The Apple Watch Ultra was introduced on September 23 during Apple’s Far Out event as a more durable and capable version of the regular Apple Watch.
“Inspired by explorers and athletes from around the world, we created an entirely new category of Apple Watch designed for new and extreme environments—it’s the most rugged and capable Apple Watch yet,” said Jeff Williams, Apple’s chief operating officer.
Those are some pretty lofty claims, so it shouldn’t come as a surprise that several YouTubers have already put them to the test. TechRax has tested the durability of the flat sapphire crystal protecting the 410 x 502 resolution display and the 49mm titanium case inside which the display and other electronic components are housed.
The YouTuber dropped the Apple Watch Ultra from around four feet high, placed it inside a jar of nails, and, finally, repeatedly smashed it with a heavy hammer. Except for the final hammer blow, which cracked the sapphire crystal, the smartwatch survived with nothing but a few minor scratches.
But various encounters with solid objects are just one type of hazard the Apple Watch Ultra is designed to withstand. Thanks to its WR100 and EN 13319 certifications, Apple’s flagship smartwatch can serve as a dive computer for recreational scuba diving to 40 meters.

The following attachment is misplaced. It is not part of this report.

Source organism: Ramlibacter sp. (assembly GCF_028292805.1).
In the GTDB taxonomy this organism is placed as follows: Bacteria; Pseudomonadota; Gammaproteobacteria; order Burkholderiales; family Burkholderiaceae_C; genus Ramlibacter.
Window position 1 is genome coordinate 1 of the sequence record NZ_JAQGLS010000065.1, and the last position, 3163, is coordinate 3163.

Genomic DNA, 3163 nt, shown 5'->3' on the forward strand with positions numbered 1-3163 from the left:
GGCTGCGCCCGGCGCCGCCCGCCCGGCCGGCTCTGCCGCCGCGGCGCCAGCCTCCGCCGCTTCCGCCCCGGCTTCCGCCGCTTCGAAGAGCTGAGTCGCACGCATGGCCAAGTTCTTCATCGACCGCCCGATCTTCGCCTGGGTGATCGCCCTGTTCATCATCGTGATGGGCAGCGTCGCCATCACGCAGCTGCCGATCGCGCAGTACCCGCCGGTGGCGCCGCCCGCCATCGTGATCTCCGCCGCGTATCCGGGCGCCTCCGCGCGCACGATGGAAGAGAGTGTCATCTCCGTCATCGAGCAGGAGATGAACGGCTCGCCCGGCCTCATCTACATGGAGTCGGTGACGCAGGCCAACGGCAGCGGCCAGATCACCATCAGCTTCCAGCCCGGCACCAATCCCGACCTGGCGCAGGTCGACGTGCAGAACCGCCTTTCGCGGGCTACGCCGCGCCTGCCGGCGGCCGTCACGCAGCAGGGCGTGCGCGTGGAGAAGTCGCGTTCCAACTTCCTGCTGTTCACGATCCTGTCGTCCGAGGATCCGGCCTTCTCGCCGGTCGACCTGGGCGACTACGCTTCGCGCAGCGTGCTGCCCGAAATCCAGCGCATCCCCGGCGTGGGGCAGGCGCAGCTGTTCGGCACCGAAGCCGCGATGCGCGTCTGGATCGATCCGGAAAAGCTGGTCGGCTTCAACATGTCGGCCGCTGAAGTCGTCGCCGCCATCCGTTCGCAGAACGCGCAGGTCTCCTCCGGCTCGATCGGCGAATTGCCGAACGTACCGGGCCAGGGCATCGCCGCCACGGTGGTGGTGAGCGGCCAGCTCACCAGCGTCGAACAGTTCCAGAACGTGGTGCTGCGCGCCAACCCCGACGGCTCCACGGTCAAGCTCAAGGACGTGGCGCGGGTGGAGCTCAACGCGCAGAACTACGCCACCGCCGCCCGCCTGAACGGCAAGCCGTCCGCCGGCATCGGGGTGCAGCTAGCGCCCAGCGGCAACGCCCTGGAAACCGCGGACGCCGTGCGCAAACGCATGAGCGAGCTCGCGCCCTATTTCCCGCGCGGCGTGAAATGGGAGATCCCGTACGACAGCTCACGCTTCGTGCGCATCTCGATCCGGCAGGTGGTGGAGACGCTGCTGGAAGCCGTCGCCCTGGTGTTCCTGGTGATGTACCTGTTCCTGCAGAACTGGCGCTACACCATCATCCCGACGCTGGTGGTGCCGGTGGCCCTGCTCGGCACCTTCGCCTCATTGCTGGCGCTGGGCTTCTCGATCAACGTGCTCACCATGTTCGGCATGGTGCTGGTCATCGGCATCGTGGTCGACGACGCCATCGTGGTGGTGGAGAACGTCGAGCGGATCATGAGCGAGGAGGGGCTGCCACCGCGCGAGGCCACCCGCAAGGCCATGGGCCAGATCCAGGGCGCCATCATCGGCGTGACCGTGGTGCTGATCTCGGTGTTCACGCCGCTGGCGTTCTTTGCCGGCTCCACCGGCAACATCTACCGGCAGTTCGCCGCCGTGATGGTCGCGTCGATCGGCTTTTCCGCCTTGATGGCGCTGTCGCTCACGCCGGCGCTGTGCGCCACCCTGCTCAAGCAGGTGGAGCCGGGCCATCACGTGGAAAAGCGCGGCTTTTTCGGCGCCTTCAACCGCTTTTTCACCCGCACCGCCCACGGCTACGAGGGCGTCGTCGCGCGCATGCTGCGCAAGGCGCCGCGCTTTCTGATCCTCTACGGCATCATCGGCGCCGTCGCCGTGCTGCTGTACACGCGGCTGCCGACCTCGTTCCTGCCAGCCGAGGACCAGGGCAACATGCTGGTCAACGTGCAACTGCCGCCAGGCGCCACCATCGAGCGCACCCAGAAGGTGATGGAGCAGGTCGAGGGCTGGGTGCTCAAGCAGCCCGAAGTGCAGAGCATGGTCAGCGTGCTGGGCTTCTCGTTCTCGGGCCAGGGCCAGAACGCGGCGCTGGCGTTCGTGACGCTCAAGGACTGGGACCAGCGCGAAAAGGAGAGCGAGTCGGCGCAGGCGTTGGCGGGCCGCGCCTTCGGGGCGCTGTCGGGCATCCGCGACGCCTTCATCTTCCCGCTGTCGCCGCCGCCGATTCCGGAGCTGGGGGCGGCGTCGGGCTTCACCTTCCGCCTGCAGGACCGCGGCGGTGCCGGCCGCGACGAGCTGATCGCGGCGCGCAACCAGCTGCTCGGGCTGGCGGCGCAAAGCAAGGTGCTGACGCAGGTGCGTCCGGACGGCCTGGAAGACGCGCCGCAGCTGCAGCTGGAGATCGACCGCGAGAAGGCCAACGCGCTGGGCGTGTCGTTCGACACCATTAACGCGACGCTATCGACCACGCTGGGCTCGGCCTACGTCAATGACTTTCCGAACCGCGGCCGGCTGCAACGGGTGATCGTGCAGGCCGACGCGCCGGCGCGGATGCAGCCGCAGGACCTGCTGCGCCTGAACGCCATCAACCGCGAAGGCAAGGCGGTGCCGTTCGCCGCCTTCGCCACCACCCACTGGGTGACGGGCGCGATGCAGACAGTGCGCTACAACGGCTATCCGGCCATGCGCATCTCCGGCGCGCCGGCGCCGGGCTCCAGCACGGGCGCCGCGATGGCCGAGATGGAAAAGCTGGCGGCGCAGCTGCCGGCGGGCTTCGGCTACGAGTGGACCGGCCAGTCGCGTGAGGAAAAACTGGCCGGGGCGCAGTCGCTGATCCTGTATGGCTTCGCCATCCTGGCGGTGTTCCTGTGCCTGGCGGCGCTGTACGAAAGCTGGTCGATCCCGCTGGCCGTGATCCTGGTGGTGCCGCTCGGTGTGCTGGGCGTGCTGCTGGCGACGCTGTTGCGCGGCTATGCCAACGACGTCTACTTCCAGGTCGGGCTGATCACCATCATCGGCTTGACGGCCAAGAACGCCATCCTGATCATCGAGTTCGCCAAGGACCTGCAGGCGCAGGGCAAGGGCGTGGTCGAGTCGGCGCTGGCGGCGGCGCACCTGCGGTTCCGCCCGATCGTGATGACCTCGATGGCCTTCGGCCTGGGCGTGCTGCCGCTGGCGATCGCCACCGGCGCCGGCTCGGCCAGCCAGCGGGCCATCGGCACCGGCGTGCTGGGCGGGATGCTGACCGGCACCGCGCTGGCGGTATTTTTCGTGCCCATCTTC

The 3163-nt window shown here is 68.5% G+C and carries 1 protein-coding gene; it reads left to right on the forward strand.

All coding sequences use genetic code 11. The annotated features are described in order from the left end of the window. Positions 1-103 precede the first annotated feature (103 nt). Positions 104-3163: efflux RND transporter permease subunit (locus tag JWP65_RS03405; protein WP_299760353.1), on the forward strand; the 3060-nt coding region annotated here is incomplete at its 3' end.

“We’re thrilled to partner with Apple to combine our world-renowned expertise in scuba with the unique capability of Apple Watch Ultra to turn the same everyday watch into an innovative dive computer,” said Mike Huish, CEO of Huish Outdoors, a company behind the new Oceanic+ app for watchOS.
Curious to see if the Apple Watch Ultra can really survive a real scuba dive, YouTuber DC Rainmaker has performed a comprehensive test using his underwater test chamber designed for diving equipment.
DC Rainmaker first simulated the pressures the smartwatch would experience during a standard dive before going beyond 40 meters (to 48.5 meters). He discovered two things: First, the Apple Watch Ultra lives up to its water-resistance rating of 100 meters. Second, the basic built-in Depth app is limited to 40 meters, and it automatically displays a yellow depth warning when the limit is exceeded.
To go beyond the 40-meter limit, Apple Watch Ultra users are encouraged to use the Oceanic+ app, which is based on a Bühlmann decompression algorithm.
Of course, even the most rugged and capable smartwatch in the world isn’t useful unless its battery can keep it alive long enough. The Apple Watch Ultra is supposed to last up to 36 hours during normal use and up to 60 hours with a new low-power setting enabled.
The good news is that the battery life of the Apple Watch Ultra isn’t exaggerated at all. iOS developer David Smith took his own Apple Watch Ultra on a multi-day hike, and he was impressed with how much charge he still had after two days of hiking.
All in all, the latest member of the Apple Watch family seems to be meeting and exceeding all expectations, and that’s good news for Apple and those who have purchased the expensive smartwatch.